*Email: mcohen@adm.njit.edu
Environmental Politics
Vol. 19, No. 1, February 2010, 107–126
ISSN 0964-4016 print/ISSN 1743-8934 online
2010 Taylor & FrancisDOI: 10.1080/09644010903396135http://www.informaworld.com
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the urgent need to reduce greenhouse-gas emissions, centres on eco-efficiency,waste minimisation and product stewardship (von Weizsa ¨cker
et al 
. 1997,Hawken
et al 
. 1999, cf. White 2002, Barry 2007).Despite the continued centrality of production-led initiatives, sustainableconsumption has come to occupy an increasingly visible political position.First championed by a consortium of developing countries and nongovern-mental organisations (NGOs) prior to the United Nations Conference onEnvironment and Development (UNCED) in 1992, the concept has steadilyevolved into an institutionalised fixture of policy discussions. In addition,various commercial efforts to reshape household consumption have prolifer-ated, and allied ideas pertaining to ‘ethical shopping’ and ‘green consumerism’have become infused into marketing practice and popular culture (Brower andLeon 1999, cf. Hardner and Rice 2002, Pedersen and Neergaard 2006).This turn away from a resolute preoccupation with production, and thesubsequent forging of complementary demand-side strategies, has necessarilyentailed compromises. In particular, the cautious embrace of a weak con-ception of sustainable consumption has led to a withering of the novelty thatcharacterised early expressions of the concept. Pragmatic policy entrepreneurs,forced to work within political contexts that repudiate heterodox views of economic growth, have favoured straightforward initiatives to supplementconsumer information and education. Such neutralisation is palpable in thecascade of sustainability plans that now pour forth from government bureausand international organisations (UNEP 2001, UK DEFRA 2003, 2005, EEA2005, Finnish Ministry of the Environment 2005, UK SCR 2006, GermanFederal Environment Agency 2007, CEC 2008).The insipidness of contemporary policy making on sustainable consump-tion reflects the hesitancy of affluent countries to forthrightly confront theirwasteful materials and energy usage patterns. Researchers must shoulder someresponsibility for the disarray. Current disorientation is at least partlyattributable to an intellectual posture that eschews the political economy of resource appropriation and instead privileges the enumeration of metabolicflows. This fixation has relegated consideration of the engine that propels theoverall metabolism the global financial system to the periphery, asscholarship on the linkages between consumption and sustainability in themain failed to anticipate the ongoing global financial collapse. The currentprocess of retrenchment, with much of the world desperately trying to revert tothe status quo ante, provides an auspicious moment for reassessment.The premise of this article is that the notion of sustainable consumptionneeds to incorporate the global financial system into its frame of analysis. Todevelop this perspective, the section ‘The emergence of sustainable consump-tiontraces the history of sustainable consumption as a policy issue andhighlights both its established and insurgent schools of thought. The section‘The household economics of sustainable consumption’ approaches the issuefrom the standpoint of household economics and reviews relevant work of economists and sociologists. The section ‘Macroeconomic deficits and108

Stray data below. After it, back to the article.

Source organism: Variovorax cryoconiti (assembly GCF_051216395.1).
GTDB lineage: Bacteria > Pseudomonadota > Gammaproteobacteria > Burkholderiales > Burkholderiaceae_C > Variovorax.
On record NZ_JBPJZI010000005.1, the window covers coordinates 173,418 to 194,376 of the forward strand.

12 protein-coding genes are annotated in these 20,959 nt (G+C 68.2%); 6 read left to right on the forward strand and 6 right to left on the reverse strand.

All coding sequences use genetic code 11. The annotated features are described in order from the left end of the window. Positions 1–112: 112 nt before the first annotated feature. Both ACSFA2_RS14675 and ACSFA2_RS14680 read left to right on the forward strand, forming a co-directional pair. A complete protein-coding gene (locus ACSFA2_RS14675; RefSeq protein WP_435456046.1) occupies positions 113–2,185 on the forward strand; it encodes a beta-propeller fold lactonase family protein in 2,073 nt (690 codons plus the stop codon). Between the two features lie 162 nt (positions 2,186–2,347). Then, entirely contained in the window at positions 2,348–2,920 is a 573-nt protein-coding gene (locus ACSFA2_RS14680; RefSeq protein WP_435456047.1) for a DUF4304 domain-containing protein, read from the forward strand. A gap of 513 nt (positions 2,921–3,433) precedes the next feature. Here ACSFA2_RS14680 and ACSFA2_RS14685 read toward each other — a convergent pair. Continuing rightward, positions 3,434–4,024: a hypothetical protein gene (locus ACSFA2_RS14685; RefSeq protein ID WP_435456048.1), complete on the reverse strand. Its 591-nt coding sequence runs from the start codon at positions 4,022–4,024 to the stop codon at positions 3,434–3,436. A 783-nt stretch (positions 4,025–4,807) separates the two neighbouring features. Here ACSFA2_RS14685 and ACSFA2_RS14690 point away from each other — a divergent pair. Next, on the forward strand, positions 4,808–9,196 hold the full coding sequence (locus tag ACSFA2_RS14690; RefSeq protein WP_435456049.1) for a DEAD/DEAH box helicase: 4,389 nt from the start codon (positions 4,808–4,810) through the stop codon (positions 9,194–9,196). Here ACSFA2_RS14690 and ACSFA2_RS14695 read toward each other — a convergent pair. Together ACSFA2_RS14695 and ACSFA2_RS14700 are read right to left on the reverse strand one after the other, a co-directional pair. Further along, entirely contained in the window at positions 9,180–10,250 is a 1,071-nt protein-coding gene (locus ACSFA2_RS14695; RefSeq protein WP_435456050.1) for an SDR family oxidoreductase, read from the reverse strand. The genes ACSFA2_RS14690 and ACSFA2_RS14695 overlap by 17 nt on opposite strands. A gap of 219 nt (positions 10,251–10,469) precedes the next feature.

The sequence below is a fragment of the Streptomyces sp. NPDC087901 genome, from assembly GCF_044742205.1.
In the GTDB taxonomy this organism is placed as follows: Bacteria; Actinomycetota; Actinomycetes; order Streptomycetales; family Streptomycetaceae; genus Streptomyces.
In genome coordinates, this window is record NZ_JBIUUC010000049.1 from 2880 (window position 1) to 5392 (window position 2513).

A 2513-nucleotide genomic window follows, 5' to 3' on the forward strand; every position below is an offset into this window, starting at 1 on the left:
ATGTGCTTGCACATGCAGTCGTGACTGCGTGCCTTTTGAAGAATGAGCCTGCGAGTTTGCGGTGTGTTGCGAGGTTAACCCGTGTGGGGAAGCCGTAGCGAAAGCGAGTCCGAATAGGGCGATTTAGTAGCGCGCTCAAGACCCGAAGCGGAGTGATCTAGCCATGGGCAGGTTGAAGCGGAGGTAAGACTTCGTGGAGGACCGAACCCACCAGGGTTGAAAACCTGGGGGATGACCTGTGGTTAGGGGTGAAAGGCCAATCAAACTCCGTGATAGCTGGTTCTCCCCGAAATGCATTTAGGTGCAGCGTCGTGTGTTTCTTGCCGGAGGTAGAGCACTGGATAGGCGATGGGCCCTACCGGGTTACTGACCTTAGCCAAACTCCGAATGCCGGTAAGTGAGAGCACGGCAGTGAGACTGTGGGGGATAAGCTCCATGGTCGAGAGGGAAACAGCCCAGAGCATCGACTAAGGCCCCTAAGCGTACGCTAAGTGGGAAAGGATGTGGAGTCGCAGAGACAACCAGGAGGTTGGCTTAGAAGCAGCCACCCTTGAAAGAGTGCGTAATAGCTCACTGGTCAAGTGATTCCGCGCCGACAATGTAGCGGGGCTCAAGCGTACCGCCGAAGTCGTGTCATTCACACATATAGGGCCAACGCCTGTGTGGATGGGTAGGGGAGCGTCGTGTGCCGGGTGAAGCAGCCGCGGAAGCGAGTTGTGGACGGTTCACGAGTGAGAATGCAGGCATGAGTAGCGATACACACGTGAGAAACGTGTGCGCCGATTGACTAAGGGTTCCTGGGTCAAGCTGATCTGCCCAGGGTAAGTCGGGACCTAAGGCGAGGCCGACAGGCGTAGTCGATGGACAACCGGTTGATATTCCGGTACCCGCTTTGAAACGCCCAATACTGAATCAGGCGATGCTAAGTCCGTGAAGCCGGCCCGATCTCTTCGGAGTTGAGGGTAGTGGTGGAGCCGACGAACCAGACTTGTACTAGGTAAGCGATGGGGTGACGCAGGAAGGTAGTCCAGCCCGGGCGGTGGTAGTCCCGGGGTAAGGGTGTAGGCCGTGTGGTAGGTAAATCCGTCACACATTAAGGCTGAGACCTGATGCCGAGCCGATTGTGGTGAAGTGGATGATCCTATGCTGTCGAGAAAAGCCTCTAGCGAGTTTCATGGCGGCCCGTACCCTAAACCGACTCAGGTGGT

M.J. Cohen